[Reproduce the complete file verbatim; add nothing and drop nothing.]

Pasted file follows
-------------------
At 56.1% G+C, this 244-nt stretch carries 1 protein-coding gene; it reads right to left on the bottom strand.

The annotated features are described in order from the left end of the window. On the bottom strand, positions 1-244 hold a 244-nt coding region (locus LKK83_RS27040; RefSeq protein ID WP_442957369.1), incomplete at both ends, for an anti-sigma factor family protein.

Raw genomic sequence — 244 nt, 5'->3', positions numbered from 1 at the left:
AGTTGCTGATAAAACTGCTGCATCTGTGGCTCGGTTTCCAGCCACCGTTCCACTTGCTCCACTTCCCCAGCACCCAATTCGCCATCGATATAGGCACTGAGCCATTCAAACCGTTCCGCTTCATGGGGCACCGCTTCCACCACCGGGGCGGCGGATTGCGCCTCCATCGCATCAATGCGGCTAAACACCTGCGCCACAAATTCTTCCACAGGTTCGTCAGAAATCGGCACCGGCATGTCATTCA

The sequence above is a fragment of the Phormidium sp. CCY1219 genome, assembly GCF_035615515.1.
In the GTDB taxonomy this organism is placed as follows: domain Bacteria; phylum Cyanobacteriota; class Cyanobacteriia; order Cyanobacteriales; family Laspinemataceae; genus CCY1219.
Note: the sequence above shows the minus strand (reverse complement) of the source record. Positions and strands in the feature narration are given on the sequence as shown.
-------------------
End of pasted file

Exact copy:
At 56.1% G+C, this 244-nt stretch carries 1 protein-coding gene; it reads right to left on the bottom strand.

The annotated features are described in order from the left end of the window. On the bottom strand, positions 1-244 hold a 244-nt coding region (locus LKK83_RS27040; RefSeq protein ID WP_442957369.1), incomplete at both ends, for an anti-sigma factor family protein.

Raw genomic sequence — 244 nt, 5'->3', positions numbered from 1 at the left:
AGTTGCTGATAAAACTGCTGCATCTGTGGCTCGGTTTCCAGCCACCGTTCCACTTGCTCCACTTCCCCAGCACCCAATTCGCCATCGATATAGGCACTGAGCCATTCAAACCGTTCCGCTTCATGGGGCACCGCTTCCACCACCGGGGCGGCGGATTGCGCCTCCATCGCATCAATGCGGCTAAACACCTGCGCCACAAATTCTTCCACAGGTTCGTCAGAAATCGGCACCGGCATGTCATTCA

The sequence above is a fragment of the Phormidium sp. CCY1219 genome, assembly GCF_035615515.1.
In the GTDB taxonomy this organism is placed as follows: domain Bacteria; phylum Cyanobacteriota; class Cyanobacteriia; order Cyanobacteriales; family Laspinemataceae; genus CCY1219.
Note: the sequence above shows the minus strand (reverse complement) of the source record. Positions and strands in the feature narration are given on the sequence as shown.